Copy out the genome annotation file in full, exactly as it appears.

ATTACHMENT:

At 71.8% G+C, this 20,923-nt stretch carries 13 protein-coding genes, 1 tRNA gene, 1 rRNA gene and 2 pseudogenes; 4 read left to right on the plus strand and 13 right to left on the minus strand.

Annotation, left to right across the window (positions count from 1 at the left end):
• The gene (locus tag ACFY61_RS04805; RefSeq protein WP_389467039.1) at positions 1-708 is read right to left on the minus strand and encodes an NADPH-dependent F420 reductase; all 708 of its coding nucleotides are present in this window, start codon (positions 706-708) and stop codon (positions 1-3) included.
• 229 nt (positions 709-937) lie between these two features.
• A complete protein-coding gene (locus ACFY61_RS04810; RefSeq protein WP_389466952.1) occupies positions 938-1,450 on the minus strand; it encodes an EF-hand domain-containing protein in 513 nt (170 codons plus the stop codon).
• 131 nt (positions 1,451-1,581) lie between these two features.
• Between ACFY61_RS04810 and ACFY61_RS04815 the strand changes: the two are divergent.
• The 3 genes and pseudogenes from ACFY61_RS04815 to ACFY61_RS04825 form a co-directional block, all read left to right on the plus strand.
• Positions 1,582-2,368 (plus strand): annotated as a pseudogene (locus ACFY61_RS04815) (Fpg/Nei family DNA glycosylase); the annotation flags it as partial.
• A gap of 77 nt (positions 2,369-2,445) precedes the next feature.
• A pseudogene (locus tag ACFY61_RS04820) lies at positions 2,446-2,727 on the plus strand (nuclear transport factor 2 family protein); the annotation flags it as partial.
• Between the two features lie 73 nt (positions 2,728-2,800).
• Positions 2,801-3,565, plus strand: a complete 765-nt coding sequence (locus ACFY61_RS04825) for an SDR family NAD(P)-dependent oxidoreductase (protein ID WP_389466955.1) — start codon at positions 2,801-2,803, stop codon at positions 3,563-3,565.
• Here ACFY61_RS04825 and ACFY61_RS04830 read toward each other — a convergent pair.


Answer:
At 71.8% G+C, this 20,923-nt stretch carries 13 protein-coding genes, 1 tRNA gene, 1 rRNA gene and 2 pseudogenes; 4 read left to right on the plus strand and 13 right to left on the minus strand.

Annotation, left to right across the window (positions count from 1 at the left end):
• The gene (locus tag ACFY61_RS04805; RefSeq protein WP_389467039.1) at positions 1-708 is read right to left on the minus strand and encodes an NADPH-dependent F420 reductase; all 708 of its coding nucleotides are present in this window, start codon (positions 706-708) and stop codon (positions 1-3) included.
• 229 nt (positions 709-937) lie between these two features.
• A complete protein-coding gene (locus ACFY61_RS04810; RefSeq protein WP_389466952.1) occupies positions 938-1,450 on the minus strand; it encodes an EF-hand domain-containing protein in 513 nt (170 codons plus the stop codon).
• 131 nt (positions 1,451-1,581) lie between these two features.
• Between ACFY61_RS04810 and ACFY61_RS04815 the strand changes: the two are divergent.
• The 3 genes and pseudogenes from ACFY61_RS04815 to ACFY61_RS04825 form a co-directional block, all read left to right on the plus strand.
• Positions 1,582-2,368 (plus strand): annotated as a pseudogene (locus ACFY61_RS04815) (Fpg/Nei family DNA glycosylase); the annotation flags it as partial.
• A gap of 77 nt (positions 2,369-2,445) precedes the next feature.
• A pseudogene (locus tag ACFY61_RS04820) lies at positions 2,446-2,727 on the plus strand (nuclear transport factor 2 family protein); the annotation flags it as partial.
• Between the two features lie 73 nt (positions 2,728-2,800).
• Positions 2,801-3,565, plus strand: a complete 765-nt coding sequence (locus ACFY61_RS04825) for an SDR family NAD(P)-dependent oxidoreductase (protein ID WP_389466955.1) — start codon at positions 2,801-2,803, stop codon at positions 3,563-3,565.
• Here ACFY61_RS04825 and ACFY61_RS04830 read toward each other — a convergent pair.